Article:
She branched out into dorpers to keep the coffers ticking over and maintained her little goat flock.

One of five maremma puppies at Yarrabee Dorper Stud learning to look after sheep before heading to a new home.
One of five maremma puppies at Yarrabee Dorper Stud learning to look after sheep before heading to a new home. Megan Masters

It was another gamble that more than paid off for Yarrabee, with recent prices for good goat meat well outstripping lamb.

She said between a growing demand in the domestic immigrant market coupled with a growing acceptance of more traditional Australian residents for good goat meat and a never-ending export demand for it, people were now prepared to pay more.

"Boers went through a bit of a lull for a while because people didn't care so much about quality or weight and there were plenty of ferals around," Mrs Darlington said.

"But now people are wanting to get the extra weight on them.

"Feral goat was better than no goat, but now it's better with the heavier goats because an extra 5kg can be worth nearly $40, which is nearly what you would have got for an entire goat a few years ago."

So with end prices up, demand for breeding stock went up as well and the little flock was once again a profitable part of the farm ledger.

She said predators were still an issue, but less so since they bought two maremmas to guard the flock.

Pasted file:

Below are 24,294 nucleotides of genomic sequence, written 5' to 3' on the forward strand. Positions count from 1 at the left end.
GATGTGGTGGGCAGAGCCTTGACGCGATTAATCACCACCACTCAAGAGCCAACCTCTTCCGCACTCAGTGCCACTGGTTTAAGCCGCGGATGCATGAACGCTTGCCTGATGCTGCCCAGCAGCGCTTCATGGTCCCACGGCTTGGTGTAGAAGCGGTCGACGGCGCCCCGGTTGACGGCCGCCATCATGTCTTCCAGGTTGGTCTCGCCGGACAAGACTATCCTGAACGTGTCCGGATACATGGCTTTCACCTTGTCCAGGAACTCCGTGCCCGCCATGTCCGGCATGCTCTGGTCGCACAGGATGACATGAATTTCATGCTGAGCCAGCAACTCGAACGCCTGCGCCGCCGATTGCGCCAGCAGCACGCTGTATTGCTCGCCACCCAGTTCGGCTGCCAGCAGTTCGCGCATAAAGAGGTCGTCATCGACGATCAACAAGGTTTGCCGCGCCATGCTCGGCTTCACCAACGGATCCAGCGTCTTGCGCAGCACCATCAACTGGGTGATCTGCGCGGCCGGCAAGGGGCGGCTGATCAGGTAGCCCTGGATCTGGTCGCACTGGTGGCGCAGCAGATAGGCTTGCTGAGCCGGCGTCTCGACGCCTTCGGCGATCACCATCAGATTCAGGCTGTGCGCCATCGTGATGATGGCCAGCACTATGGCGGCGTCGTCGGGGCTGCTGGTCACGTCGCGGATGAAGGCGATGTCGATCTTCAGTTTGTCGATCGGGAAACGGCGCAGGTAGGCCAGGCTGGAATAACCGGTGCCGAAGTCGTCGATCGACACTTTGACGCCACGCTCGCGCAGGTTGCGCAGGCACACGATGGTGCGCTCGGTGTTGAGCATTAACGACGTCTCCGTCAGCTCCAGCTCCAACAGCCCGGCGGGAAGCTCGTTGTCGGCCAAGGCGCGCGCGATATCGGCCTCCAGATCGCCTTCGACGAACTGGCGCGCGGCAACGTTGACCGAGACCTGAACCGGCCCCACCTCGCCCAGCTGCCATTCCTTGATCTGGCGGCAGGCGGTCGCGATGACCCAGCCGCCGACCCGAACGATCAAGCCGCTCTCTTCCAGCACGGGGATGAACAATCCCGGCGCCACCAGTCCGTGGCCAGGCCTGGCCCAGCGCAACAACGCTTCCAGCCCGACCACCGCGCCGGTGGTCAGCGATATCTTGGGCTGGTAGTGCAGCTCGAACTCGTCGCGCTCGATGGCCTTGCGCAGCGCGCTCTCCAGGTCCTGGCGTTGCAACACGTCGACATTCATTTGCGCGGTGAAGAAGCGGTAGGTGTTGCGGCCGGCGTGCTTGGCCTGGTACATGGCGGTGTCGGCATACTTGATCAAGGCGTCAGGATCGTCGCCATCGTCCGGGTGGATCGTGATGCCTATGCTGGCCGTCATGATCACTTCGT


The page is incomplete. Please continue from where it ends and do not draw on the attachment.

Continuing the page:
The rollout of cluster fencing out west also increased demand for breeding stock, with many producers finally feeling confident enough to rebuild their herds after extensive losses.

Helen Darlington of Yarrabee Dorpers with some of the breeding flock.
Helen Darlington of Yarrabee Dorpers with some of the breeding flock. Megan Masters

Soon enough, maremma breeding turned into its own sideline enterprise and Mrs Darlington said her sheep and goat customers quite often ended up walking away with a puppy or two.

If that wasn't enough in the way of diversification, Mrs Darlington also runs sheep and goat courses for producers wanting to learn a bit before buying their own flock.

She said it was one of the clearest indicators of the growing demand for goat meat.

"The demand for information now is phenomenal," Mrs Darlington said.

"The dairy here turns into a classroom two or three weekends a year, and we do the theory in there and then come out here for the practical.

"They're paying clients and the demand for that is an example of how the industry has boomed.

"Back In 2013 I got three people for this course and wondered whether it was worth doing it, but the course I have coming up at the end of the month has 13 people booked and a waiting list as well."

Keeping the boer goat stud was a gamble for Yarrabee owner Helen Darlington, but prices are back up, demand is high and the gamble paid off.
Keeping the boer goat stud was a gamble for Yarrabee owner Helen Darlington, but prices are back up, demand is high and the gamble paid off. Megan Masters

Topics:  boer goats dorper sheep sheep stud yarrabee